Love Races But Not the Fees? Virtual Races Could Save You Hundreds

marathon athletes legs running on city road
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Running is an affordable sport, right? Well, yes… in theory. To run, all you need is a supportive pair of shoes and the open road. But in reality, running expenses can quickly add up (especially when you have a running shoe addiction like mine).

Race fees — and travel/accommodations for said races — can end up costing as much as a short vacation. And, while some runners like planning their vacations around their races, it’s not feasible to do that if you’re on a budget.

In 2016, I made a slightly crazy goal to run 12 half-marathons in 12 months. Not only did I crush my goal, but I also managed to do it without going bankrupt, thanks in part to virtual races.

What are Virtual Races?

As early as 1957, ‘national postals’ consisted of high-school athletes mailing their times into a national postal competition that selected and announced the winners. These days, anyone can sign up for a virtual race online for a variety of distances, from 5Ks and 10Ks to half and full marathons. You can sign up on websites like Virtual Strides, Gone for a Run and Will Run for Bling. After you finish a race, enter your time on the race organizer’s website to see where you rank.

Unlike regular races, you can run a virtual race whenever and wherever you choose. That means you can fit it into your life rather than the other way around. You can even run a virtual race on a treadmill if you want — it’s completely up to you.

Virtual races are sometimes tied to charities, meaning your money goes toward a good cause. So, if you need help getting out the door to run, registering for a virtual charity race can be a great motivator.

How Can Virtual Races Save You Money?

If you’ve ever run an organized race, you know that entry fees can be expensive — especially if you register for a larger race like the Chicago Marathon. In 2016, entry to this marathon cost $185 for residents and $210 for non-residents, according to Competitor.com.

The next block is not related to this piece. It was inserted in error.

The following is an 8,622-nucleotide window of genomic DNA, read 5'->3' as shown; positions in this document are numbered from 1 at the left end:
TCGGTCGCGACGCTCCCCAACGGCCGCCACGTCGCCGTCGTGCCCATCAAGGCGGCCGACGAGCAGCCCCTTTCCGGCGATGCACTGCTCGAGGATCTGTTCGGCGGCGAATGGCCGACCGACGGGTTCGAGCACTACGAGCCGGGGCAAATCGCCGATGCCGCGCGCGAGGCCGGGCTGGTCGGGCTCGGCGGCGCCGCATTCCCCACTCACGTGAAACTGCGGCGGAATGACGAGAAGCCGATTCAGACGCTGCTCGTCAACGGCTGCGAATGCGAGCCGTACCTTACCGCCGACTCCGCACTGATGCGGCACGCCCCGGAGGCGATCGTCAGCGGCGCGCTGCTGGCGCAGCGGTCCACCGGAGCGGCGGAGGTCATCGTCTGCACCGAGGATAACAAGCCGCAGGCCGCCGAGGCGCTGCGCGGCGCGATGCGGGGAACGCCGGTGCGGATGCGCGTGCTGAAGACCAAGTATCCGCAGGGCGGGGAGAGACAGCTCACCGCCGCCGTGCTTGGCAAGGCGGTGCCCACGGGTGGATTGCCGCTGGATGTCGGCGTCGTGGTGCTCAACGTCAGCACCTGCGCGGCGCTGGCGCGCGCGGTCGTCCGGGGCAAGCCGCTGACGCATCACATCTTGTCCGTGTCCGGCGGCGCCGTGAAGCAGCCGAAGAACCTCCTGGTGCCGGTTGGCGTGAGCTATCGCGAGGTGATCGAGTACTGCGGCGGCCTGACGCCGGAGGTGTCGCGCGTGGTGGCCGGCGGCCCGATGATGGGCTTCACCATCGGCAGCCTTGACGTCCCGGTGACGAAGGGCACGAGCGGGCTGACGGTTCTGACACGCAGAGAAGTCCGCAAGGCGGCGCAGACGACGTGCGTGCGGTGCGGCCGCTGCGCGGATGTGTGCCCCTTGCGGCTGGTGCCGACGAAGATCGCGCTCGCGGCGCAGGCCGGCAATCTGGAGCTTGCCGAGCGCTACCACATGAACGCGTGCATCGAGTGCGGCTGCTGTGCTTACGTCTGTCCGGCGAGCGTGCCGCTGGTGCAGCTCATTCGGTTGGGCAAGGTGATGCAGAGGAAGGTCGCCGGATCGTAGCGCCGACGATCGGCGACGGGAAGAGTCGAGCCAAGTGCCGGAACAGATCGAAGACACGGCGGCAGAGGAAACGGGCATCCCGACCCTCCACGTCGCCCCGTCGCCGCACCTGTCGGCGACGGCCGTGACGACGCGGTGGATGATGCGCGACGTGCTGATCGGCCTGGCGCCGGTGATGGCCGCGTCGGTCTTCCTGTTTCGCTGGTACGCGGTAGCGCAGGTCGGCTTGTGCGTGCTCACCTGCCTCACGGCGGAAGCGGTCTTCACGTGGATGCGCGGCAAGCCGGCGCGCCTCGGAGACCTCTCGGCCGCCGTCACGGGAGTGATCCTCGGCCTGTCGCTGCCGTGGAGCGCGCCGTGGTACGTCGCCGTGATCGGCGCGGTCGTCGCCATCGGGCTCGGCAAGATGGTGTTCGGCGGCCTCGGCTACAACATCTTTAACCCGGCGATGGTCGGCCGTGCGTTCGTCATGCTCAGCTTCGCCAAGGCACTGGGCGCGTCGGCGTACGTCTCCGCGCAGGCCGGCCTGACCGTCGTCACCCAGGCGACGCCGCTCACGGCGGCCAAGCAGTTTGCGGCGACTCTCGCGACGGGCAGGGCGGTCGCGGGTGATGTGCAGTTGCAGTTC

When I decided to run 12 half-marathons in 2016, I knew I couldn’t afford to spend upwards of $70 per race. By running local races and virtual races, I paid an average of $26.80 per race instead.

My Virtual Race Experiences

My first virtual race was a half-marathon through my local chapter of the women-only running group Moms Run This Town. I paid $16 and got a medal and a swag bag with coupons and samples for local goods.

The moms planned to run the race on a certain date in February, but that day ended up being extremely cold (I’m talking the weatherman warning that your toes might fall off if you dare to go outside). Since it was a virtual race, I stayed indoors that day and ran the race the following weekend with a friend. I not only saved my fingers and toes — I also saved money.

My second virtual race was through Virtual Strides and was called One Tough Mother Runner. For $28, I got a seriously unique medal that doubles as a wine stopper (a necessity for any mom at the end of a long day). I admit that I chose this race solely for the medal, and I ran the 13.1 miles by myself around my neighborhood.

This was a charity race which benefited the Family Lives On Foundation, an organization that supports grieving children. I felt good that my money was going to a good cause in addition to a kick-ass wine stopper medal.

Finally, I ran the She Power Half Marathon virtually through 131 Event Productions for $36. The original race is located in Indianapolis, and, in 2016, you had the choice of running it entirely on a paved trail, entirely on a dirt trail or half and half. I ran this race with a large group of friends in Glen Helen in Yellow Springs, Ohio, and it was honestly one of the most fun and memorable races I’ve run due to the people I ran it with.

Though they aren’t always as fun as live races, if you’re willing to forgo the water stops, course entertainment and cheering spectators of organized races, virtual races can easily help you meet your training goals for a fraction of the price.

Catherine Hiles is a four-time marathoner and 17-time half-marathoner. One of her proudest accomplishments is running a half-marathon with her 2-year-old daughter in a stroller.

Did this article help put money in your pocket?